In addition to its consideration of the disruptive effect of upholding the lower court’s invalidation of Kentucky’s tax preference for its municipal bonds, the Court clearly was influenced by the fact that the other 49 states all joined an amicus brief in support of Kentucky and the status quo. As noted by the majority, “[i]t is striking, after all, that most of the harms allegedly flowing directly or indirectly to Kentucky’s sister States and their citizens have failed to dissuade even a single State from supporting the current system; every one of them, including States with no income tax, have lined up with Kentucky in this case.” In light of the unanimity of support of the existing system by the states, the Court rejected an outcome “which to a certainty would upset the market in bonds and the settled expectations of their issuers based on the experience of nearly a century.”
In terms of legal argument, the Court’s majority opinion distinguished a long line of cases under which state tax statutes that discriminate against out-of-state entities have been struck down time and again, and emphasized that, in contrast to those cases, the beneficiaries of Kentucky’s tax statute are public sector entities. According to the Court, “[t]he Kentucky tax scheme falls outside the forbidden paradigm because [it] favors, not local private entrepreneurs, but the Commonwealth [of Kentucky] and local governments.” The majority opinion relied on last term’s United Haulers Association, Inc. v. Oneida-Herkimer Solid Waste Management Authority case for the proposition that a statute is discriminatory under the dormant Commerce Clause only if it discriminates against “substantially similar” out-of-state entities. The majority opinion accepted Kentucky’s argument that for Commerce Clause purposes, a state, as a sovereign within its borders, is unique, and therefore not “substantially similar” to other states. Justice Souter, joined by Justices Stevens and Breyer, articulated a second legal rationale for upholding the Kentucky statute, arguing that the “market participant” exception to the dormant Commerce Clause’s ban on in-state favoritism should extend to situations in which a state uses its regulatory powers, such as the taxing power, to bolster its status as a market participant; the other members of the majority declined to join that aspect of the opinion on the basis that it was unnecessary to the result.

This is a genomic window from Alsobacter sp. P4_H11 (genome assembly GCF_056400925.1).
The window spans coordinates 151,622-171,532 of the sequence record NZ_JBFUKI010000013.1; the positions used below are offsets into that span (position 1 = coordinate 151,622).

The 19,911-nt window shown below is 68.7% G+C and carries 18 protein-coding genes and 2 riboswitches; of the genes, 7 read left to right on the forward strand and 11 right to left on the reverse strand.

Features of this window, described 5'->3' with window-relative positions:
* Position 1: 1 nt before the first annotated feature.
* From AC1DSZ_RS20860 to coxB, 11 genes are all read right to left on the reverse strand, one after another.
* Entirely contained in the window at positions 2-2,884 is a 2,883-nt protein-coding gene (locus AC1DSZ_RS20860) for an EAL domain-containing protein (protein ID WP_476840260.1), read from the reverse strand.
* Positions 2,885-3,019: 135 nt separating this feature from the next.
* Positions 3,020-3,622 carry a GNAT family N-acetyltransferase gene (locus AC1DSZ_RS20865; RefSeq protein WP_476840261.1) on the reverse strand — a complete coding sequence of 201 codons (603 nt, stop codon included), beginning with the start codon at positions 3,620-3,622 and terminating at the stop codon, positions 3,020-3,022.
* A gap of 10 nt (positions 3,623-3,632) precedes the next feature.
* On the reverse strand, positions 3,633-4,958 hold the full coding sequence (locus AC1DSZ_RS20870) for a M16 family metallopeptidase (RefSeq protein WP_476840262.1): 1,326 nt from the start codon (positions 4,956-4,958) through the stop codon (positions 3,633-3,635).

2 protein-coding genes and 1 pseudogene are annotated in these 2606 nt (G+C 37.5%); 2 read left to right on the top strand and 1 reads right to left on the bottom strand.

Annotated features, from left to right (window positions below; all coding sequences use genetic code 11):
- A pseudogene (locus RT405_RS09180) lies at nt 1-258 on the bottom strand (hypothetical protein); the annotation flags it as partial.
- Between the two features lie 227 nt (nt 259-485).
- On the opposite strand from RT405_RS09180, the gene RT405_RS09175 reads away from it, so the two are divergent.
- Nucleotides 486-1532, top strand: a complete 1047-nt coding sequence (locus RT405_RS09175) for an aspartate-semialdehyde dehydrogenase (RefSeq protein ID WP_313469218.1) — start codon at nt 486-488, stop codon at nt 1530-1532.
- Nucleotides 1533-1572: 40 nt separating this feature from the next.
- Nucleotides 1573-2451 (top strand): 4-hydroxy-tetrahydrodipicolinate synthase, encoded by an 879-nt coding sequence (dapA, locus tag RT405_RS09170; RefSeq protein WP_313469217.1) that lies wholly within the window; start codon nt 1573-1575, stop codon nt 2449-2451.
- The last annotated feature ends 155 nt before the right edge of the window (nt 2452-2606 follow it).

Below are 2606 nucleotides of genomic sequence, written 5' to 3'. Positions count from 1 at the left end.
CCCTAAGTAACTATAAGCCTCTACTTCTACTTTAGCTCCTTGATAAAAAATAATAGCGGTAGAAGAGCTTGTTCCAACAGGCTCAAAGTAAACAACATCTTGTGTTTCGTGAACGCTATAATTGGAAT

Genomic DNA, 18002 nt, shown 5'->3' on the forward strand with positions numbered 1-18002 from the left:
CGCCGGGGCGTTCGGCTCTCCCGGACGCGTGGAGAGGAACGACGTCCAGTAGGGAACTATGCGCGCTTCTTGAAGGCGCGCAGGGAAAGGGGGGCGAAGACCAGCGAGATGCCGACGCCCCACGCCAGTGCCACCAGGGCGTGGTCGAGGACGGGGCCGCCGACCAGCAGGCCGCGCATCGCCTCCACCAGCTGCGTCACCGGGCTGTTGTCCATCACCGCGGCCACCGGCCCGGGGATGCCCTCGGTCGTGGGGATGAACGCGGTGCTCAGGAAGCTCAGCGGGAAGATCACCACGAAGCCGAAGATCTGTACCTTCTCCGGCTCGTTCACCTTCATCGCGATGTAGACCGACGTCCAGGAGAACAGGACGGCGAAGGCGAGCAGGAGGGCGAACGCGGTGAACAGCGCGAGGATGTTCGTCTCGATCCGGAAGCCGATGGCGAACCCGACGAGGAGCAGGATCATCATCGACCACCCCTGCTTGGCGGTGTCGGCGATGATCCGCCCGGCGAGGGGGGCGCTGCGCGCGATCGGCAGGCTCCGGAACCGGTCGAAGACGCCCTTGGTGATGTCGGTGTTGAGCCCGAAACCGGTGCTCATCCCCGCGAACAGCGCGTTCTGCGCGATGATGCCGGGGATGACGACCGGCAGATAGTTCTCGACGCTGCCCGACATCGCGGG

All seven Justices in the majority declined to send the case back to the Kentucky courts for the conduct of a balancing test generally required in dormant Commerce Clause litigation involving statutes that are determined to be nondiscriminatory but that nonetheless may adversely impact interstate commerce. Under this so-called Pike balancing, a nondiscriminatory statute may be invalidated if the court determines that the burdens the statute imposes on interstate commerce clearly outweigh the benefits of a state or local practice. Showing no appetite for further judicial scrutiny in this case, the majority asserted that the judicial branch is unsuited to making determinations regarding the burdens and benefits of tax statutes such as Kentucky’s, and that any such determination should be made by Congress, which “has some hope of acquiring more complete information than adversary trials may produce, and … is the preferable institution for incurring the economic risks of any alteration in the way things have traditionally been done.”
The Court thus validated the decades-old municipal bond taxation system, notwithstanding a substantial legal challenge, because it was persuaded that the existing system is generally accepted and that upending the status quo in an approximately $3 trillion market could severely undermine the public sector and investor expectations. As aptly noted by the majority, “practical consequences have always been relevant in deciding the constitutionality of local tax laws.”